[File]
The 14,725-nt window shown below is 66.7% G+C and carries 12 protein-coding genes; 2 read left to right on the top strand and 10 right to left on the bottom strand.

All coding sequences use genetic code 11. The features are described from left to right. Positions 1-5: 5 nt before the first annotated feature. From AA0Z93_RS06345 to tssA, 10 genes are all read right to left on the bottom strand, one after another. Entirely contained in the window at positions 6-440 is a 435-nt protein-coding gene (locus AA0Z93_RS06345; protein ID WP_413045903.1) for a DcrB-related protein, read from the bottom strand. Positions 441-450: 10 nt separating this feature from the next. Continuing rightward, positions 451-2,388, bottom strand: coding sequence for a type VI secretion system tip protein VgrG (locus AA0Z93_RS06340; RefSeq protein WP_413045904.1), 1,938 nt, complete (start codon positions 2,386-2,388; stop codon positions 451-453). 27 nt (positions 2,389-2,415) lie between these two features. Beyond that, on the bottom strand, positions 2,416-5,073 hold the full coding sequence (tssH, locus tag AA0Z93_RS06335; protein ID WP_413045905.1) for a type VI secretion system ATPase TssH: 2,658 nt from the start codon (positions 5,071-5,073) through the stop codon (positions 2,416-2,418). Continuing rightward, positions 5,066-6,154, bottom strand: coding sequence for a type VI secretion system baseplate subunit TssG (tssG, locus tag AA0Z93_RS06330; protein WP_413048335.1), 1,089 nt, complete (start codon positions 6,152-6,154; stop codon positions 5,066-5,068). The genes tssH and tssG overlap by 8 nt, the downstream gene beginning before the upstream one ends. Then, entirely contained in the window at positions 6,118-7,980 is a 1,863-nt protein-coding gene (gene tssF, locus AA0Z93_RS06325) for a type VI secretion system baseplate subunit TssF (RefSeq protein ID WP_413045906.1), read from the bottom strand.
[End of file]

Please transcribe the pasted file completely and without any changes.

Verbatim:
The 14,725-nt window shown below is 66.7% G+C and carries 12 protein-coding genes; 2 read left to right on the top strand and 10 right to left on the bottom strand.

All coding sequences use genetic code 11. The features are described from left to right. Positions 1-5: 5 nt before the first annotated feature. From AA0Z93_RS06345 to tssA, 10 genes are all read right to left on the bottom strand, one after another. Entirely contained in the window at positions 6-440 is a 435-nt protein-coding gene (locus AA0Z93_RS06345; protein ID WP_413045903.1) for a DcrB-related protein, read from the bottom strand. Positions 441-450: 10 nt separating this feature from the next. Continuing rightward, positions 451-2,388, bottom strand: coding sequence for a type VI secretion system tip protein VgrG (locus AA0Z93_RS06340; RefSeq protein WP_413045904.1), 1,938 nt, complete (start codon positions 2,386-2,388; stop codon positions 451-453). 27 nt (positions 2,389-2,415) lie between these two features. Beyond that, on the bottom strand, positions 2,416-5,073 hold the full coding sequence (tssH, locus tag AA0Z93_RS06335; protein ID WP_413045905.1) for a type VI secretion system ATPase TssH: 2,658 nt from the start codon (positions 5,071-5,073) through the stop codon (positions 2,416-2,418). Continuing rightward, positions 5,066-6,154, bottom strand: coding sequence for a type VI secretion system baseplate subunit TssG (tssG, locus tag AA0Z93_RS06330; protein WP_413048335.1), 1,089 nt, complete (start codon positions 6,152-6,154; stop codon positions 5,066-5,068). The genes tssH and tssG overlap by 8 nt, the downstream gene beginning before the upstream one ends. Then, entirely contained in the window at positions 6,118-7,980 is a 1,863-nt protein-coding gene (gene tssF, locus AA0Z93_RS06325) for a type VI secretion system baseplate subunit TssF (RefSeq protein ID WP_413045906.1), read from the bottom strand.